So, I'm fairly new to all of this. But I'm looking to introduce an outside internet connection to each of our sites. What I would like to do, is set up site to site VPNs as standard communications, and have our MPLS backbone be a failover route.
What we have is a four site topology. Site A is our main datacenter. It contains a 5510 Sec plus appliance. We have MPLS provided to us, with an outside internet drain as well. Sites, B, C, and D, are currently routed to site A via MPLS. All traffice travels throughSite A for Internet.
What I'd like to do is place 5505's at B, C, and D. I would like to create IPSec VPN tunnels to protect the networks. Using IP SLA's, I would like to test the connection, and remove the route if it fails(I've done this before, so I'm okay on that). What I have a question on, is how do I set up routing for the networks?
The site to site VPN would try and send it out the VPN connection, no? And if so, how do I change the routes on the 5510? Currently, I have static routes pointing to the MPLS router for Sites B, C, and D. Are those going to mess with the VPN connections?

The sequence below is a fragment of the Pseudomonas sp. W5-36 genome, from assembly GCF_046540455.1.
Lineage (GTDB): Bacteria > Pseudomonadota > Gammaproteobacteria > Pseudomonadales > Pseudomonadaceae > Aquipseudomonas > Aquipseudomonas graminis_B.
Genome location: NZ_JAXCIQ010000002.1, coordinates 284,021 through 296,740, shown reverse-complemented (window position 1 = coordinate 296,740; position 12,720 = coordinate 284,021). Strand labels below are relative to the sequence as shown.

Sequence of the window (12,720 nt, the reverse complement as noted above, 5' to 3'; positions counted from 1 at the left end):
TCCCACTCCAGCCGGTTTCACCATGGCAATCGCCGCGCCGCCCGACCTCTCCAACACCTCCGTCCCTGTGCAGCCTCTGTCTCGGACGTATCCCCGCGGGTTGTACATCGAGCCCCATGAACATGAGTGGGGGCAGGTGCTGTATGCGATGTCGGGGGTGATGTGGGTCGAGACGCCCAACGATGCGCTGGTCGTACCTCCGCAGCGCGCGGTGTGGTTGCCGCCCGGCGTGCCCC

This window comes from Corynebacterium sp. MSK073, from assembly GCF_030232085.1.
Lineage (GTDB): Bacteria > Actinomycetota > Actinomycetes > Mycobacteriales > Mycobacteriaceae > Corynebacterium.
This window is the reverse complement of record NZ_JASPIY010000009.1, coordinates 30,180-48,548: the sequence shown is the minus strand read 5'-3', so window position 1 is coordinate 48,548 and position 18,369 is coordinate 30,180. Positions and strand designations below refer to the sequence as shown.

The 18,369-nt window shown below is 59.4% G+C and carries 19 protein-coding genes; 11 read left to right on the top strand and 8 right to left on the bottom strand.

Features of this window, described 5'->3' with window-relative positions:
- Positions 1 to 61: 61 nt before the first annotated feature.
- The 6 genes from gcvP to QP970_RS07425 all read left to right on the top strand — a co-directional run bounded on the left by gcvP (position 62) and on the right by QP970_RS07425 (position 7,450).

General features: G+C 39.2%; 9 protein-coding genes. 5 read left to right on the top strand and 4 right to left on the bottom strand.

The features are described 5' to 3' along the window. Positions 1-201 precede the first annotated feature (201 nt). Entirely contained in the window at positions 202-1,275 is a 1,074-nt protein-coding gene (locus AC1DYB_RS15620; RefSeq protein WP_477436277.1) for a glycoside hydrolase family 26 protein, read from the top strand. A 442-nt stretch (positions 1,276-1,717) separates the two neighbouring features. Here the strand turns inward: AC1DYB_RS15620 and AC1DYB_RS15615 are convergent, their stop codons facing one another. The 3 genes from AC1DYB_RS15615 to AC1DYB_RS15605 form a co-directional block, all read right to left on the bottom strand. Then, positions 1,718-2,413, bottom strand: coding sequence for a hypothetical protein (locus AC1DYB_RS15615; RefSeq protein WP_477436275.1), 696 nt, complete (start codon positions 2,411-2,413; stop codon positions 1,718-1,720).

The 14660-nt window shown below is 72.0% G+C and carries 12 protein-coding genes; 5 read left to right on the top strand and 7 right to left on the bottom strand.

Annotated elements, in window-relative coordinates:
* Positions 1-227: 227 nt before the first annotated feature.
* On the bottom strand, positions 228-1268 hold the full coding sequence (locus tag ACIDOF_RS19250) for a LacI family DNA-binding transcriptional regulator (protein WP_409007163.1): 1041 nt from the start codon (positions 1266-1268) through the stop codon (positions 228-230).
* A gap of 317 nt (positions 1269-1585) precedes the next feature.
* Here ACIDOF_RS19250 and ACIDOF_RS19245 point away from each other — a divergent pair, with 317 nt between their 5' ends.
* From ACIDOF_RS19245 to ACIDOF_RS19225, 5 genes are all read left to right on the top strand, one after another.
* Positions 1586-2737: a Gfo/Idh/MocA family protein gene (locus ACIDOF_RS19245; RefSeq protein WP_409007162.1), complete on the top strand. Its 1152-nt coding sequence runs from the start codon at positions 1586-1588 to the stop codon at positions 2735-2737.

It was, to an extent. What I learned was that I can use TCP-State-Bypass to use the ASA to do some asynchronous routing, thought it may not be the best use. What I did was set up the ASA as the default gateway, and configured SLA's on the ASA to monitor link state. WHen that link failed to the internet, I had the ASA divert traffic to the MPLS provider router.
State bypass come in to play because the ASA does not get to see the TCP packets increment sequentially. Basically, when traffic comes out the MPLS provider router, it goes straight to the client, and the ASA doesn't get to see the full flow.
State Bypass just tells the ASA to ignore TCP states for whatever policy you create(class-maps to policy-maps, etc.)
I didn't much like this idea however, and after validating that it worked, embarked on changing the structure to be a bit different. I plugged the internet into the ASA as normal, but I also created another interface that connected to the MPLS provider router. This way, the provider was not local to our LAN, but I could bypass(no pun intended) using the TCP-State-Bypass command. So my LAN sits behond my ASA, and I have a seperate interface for MPLS and Internet.
Since my employer doesn't like to spend money, that's where i sit right now. I believe a much better solution would have been to purchase a router, and set that as the default gateway. Then I could have done routing on a router, and left the ASA to do its' job, to be a firewall.
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